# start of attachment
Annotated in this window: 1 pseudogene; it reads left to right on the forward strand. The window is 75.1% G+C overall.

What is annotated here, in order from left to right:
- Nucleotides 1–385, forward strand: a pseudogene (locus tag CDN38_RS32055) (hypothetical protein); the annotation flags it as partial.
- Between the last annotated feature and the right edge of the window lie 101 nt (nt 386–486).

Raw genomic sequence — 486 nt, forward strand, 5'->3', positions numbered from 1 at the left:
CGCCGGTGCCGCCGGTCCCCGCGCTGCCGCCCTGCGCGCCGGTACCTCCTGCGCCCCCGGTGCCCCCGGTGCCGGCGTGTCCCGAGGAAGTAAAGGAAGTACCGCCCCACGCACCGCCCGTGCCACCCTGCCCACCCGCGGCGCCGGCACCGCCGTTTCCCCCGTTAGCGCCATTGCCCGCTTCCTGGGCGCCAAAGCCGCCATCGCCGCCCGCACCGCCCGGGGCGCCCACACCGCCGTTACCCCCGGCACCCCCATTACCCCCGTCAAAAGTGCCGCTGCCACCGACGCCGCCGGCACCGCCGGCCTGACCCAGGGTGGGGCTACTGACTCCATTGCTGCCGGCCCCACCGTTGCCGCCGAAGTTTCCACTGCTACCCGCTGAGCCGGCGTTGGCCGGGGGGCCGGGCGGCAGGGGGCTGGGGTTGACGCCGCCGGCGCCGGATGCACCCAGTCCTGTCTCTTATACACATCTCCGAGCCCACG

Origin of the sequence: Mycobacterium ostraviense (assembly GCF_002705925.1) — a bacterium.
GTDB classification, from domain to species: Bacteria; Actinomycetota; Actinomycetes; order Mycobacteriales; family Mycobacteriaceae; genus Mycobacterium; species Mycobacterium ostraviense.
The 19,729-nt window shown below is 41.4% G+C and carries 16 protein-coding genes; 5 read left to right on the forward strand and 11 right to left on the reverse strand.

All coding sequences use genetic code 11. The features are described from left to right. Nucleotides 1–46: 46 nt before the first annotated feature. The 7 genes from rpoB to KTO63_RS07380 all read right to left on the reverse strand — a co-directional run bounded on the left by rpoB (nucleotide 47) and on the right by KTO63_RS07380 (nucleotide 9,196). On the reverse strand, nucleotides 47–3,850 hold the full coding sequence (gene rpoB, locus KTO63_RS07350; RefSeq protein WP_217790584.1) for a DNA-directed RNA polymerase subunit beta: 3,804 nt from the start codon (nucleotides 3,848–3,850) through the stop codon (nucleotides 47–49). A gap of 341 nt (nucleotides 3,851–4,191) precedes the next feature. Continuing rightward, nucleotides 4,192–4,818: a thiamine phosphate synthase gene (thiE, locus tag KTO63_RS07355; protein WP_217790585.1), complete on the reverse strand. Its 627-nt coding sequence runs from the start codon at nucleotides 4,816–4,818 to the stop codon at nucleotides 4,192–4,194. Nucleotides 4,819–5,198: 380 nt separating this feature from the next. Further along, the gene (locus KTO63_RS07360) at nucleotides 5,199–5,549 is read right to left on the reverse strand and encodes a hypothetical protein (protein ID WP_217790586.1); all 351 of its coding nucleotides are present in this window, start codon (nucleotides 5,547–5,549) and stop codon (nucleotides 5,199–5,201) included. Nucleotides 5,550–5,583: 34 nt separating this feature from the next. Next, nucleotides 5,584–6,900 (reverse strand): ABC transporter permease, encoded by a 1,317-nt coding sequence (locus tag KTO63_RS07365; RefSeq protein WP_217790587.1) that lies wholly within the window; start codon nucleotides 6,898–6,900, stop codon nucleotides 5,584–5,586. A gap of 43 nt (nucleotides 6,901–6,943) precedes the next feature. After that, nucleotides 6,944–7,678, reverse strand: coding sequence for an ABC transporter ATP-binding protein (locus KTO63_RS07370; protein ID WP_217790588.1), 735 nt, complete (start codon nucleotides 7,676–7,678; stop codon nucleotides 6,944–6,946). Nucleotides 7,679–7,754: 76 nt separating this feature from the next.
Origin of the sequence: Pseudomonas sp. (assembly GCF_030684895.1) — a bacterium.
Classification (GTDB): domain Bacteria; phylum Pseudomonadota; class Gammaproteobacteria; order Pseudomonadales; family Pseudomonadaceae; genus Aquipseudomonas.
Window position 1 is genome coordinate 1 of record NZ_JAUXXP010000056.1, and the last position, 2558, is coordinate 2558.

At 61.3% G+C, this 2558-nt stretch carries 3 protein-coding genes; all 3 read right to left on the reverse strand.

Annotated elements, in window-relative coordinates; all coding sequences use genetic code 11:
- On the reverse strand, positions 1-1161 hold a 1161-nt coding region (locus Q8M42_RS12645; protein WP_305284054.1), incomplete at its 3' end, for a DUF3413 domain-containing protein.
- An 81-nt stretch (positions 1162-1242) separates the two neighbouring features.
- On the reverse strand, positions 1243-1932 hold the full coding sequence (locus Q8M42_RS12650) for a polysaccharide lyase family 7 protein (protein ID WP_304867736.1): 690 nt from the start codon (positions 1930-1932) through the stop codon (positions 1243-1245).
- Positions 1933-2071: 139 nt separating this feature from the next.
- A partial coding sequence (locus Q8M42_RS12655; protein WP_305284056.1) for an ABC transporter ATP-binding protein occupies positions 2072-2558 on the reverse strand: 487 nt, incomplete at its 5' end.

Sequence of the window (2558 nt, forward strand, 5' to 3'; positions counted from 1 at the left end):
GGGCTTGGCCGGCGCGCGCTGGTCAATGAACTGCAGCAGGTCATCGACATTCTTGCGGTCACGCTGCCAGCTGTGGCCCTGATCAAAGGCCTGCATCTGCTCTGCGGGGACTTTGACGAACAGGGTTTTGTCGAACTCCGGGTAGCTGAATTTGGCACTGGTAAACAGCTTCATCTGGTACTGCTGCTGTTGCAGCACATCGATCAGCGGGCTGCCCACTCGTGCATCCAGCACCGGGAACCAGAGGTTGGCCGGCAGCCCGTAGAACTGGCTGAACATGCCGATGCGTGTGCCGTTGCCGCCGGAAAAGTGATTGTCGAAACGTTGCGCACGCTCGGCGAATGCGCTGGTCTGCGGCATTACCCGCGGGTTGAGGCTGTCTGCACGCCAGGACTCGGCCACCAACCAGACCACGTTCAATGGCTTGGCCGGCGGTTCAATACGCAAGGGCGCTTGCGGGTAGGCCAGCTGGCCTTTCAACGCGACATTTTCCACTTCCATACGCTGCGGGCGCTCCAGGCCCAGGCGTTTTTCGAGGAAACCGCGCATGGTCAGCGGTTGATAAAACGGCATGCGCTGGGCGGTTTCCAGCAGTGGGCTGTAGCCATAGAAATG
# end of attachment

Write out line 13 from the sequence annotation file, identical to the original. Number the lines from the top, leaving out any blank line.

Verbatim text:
Window position 1 is genome coordinate 1 of record NZ_JAUXXP010000056.1, and the last position, 2558, is coordinate 2558.